New College’s Community Engaged Learning (CEL) Program promotes and supports community–engaged and experiential learning informed by social justice values within New College courses.
The program offers two community engaged learning placement-based courses for students who are:
- keen to explore the social purpose implications and applications of academic knowledge in community and social justice settings outside the classroom;
- looking to gain experience in the social sector by working for and with organizations variously involved in front-line service provision, community-based research, social justice advocacy, arts-based community building and social enterprise;
- excited to contribute meaningfully to the work of a nonprofit or social enterprise or to a campus-based social-justice initiative;
- wanting to clarify personal values and deepen appreciation of what it means to be an active, engaged citizen; and
- ready to explore a more challenging engaged and reflective way of learning, both in ‘the field’ and in our seminars.
NEW270H Foundations in Community Engagement is a recommended preparation for participation in both NEW495Y and NEW497Y.
Independent Community Engaged Learning Seminar NEW495Y
An internship or immersion experience with a community organization or social justice initiative along with a seminar designed to: create opportunities to reflect critically on and learn from your experience, promote the integration of experiential learning with academic knowledge; encourage collective exploration of the social justice and ethical issues arising in community-engaged work; and facilitate peer-learning, professional and personal development. For more information about the course, placements and application process go to the course link.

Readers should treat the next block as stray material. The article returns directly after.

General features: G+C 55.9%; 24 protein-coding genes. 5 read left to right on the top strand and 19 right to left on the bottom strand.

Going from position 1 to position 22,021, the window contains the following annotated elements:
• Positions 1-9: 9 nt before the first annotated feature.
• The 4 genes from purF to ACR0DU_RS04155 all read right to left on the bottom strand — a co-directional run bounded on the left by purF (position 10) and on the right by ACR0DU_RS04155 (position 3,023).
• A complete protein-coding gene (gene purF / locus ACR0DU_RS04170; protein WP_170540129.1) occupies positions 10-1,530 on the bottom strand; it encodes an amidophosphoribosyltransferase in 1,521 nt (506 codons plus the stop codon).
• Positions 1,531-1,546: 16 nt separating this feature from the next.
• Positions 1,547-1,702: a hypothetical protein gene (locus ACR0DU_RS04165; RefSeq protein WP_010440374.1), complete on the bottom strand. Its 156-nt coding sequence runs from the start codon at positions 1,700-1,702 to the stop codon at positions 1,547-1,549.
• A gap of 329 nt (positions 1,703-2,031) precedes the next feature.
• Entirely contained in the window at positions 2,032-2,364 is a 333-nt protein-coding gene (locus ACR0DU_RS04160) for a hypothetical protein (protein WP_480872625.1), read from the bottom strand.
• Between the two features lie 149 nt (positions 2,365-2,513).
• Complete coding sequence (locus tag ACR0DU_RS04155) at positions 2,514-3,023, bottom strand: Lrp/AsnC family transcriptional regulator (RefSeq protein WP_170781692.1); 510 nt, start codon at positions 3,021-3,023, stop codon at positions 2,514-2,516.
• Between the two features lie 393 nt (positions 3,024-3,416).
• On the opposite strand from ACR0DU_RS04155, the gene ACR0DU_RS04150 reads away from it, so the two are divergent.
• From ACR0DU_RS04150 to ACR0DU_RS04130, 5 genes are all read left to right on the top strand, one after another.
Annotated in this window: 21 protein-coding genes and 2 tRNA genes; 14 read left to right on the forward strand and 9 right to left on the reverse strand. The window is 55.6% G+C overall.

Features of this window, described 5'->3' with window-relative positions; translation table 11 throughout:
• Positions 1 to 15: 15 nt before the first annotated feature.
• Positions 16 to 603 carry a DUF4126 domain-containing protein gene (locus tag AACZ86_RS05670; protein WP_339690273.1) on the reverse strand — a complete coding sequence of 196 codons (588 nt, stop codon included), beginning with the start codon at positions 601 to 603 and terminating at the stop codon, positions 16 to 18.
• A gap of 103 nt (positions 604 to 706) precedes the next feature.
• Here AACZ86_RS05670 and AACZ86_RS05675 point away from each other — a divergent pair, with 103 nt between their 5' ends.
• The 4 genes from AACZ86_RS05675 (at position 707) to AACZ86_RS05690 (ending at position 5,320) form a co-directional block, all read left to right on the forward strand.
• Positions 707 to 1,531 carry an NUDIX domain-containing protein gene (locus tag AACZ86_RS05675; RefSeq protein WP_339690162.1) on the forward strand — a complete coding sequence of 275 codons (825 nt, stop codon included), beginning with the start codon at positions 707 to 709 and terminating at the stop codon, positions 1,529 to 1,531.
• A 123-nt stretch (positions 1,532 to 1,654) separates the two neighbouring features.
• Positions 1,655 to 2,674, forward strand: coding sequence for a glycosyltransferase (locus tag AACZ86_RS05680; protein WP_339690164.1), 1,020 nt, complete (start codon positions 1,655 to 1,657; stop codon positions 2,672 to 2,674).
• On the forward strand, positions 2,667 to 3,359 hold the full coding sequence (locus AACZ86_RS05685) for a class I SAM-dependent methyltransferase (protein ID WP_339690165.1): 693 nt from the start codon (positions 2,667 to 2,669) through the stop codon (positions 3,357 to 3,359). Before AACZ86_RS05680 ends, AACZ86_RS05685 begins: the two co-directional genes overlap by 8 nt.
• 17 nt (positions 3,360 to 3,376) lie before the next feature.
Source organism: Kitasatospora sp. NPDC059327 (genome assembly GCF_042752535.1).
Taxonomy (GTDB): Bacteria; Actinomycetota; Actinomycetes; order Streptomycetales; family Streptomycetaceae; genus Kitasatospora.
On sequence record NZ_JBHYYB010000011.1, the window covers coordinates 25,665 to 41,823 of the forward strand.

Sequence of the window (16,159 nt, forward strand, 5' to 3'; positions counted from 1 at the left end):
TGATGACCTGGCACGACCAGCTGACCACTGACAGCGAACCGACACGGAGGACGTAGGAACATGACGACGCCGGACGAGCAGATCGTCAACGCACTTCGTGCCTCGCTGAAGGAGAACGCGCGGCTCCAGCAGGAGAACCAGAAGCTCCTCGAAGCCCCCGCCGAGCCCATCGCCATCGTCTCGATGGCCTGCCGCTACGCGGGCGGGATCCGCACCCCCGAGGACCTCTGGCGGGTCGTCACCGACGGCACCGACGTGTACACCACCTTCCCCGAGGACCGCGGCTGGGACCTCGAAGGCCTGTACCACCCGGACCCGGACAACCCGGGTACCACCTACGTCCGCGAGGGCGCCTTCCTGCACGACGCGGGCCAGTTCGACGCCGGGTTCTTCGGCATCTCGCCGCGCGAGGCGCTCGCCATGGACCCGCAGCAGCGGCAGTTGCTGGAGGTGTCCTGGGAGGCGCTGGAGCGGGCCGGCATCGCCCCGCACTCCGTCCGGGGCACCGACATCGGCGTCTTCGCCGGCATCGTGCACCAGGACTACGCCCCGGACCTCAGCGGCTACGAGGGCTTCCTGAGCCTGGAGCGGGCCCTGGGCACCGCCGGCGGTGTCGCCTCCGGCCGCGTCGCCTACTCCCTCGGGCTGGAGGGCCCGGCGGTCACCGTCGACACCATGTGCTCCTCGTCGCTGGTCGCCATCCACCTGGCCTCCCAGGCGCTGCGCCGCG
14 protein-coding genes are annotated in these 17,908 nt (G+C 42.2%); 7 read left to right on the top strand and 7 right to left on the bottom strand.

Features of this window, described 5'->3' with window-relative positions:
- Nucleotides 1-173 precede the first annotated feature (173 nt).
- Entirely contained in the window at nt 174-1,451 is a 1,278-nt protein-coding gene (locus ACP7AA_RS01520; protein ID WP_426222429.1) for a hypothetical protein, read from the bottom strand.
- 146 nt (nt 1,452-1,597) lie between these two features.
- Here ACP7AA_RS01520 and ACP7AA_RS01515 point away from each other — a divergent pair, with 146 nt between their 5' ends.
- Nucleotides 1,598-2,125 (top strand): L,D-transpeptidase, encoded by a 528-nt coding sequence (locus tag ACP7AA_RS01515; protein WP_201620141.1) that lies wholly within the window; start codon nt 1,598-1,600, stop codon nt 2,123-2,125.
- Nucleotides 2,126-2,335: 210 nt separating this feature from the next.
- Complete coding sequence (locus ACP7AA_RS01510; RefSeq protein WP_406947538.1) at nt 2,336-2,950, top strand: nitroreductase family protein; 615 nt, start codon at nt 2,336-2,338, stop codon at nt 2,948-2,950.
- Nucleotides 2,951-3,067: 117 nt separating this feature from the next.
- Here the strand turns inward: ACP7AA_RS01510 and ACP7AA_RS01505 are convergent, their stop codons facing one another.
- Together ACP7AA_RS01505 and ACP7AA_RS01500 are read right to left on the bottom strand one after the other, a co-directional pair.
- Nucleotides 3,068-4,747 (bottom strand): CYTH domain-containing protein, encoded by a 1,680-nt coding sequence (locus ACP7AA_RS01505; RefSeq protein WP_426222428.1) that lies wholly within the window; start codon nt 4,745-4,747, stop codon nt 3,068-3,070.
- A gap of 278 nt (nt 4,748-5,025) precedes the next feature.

Independent Community Engaged Research NEW497Y
A research-focused placement to contribute to the work of a community organization undertaking research, along with a seminar designed to: extend appreciation of the meaning and importance of community-based research; support the development of research skills; encourage collective exploration of the social justice and ethical issues arising in community-engaged work; and facilitate peer-learning, professional and personal development. For more information about the course, placements and application process go to the course link.
How it works:
If you are interested in either of the two courses, you apply to the positions that most interest you. If you are successful and receive a placement position, you will be enrolled in the course by the program coordinator.
NOTE: If there is a field of work or an organization where you would ideally like a placement, please contact the CEL Program Coordinator any time from June 2017, to discuss this possibility.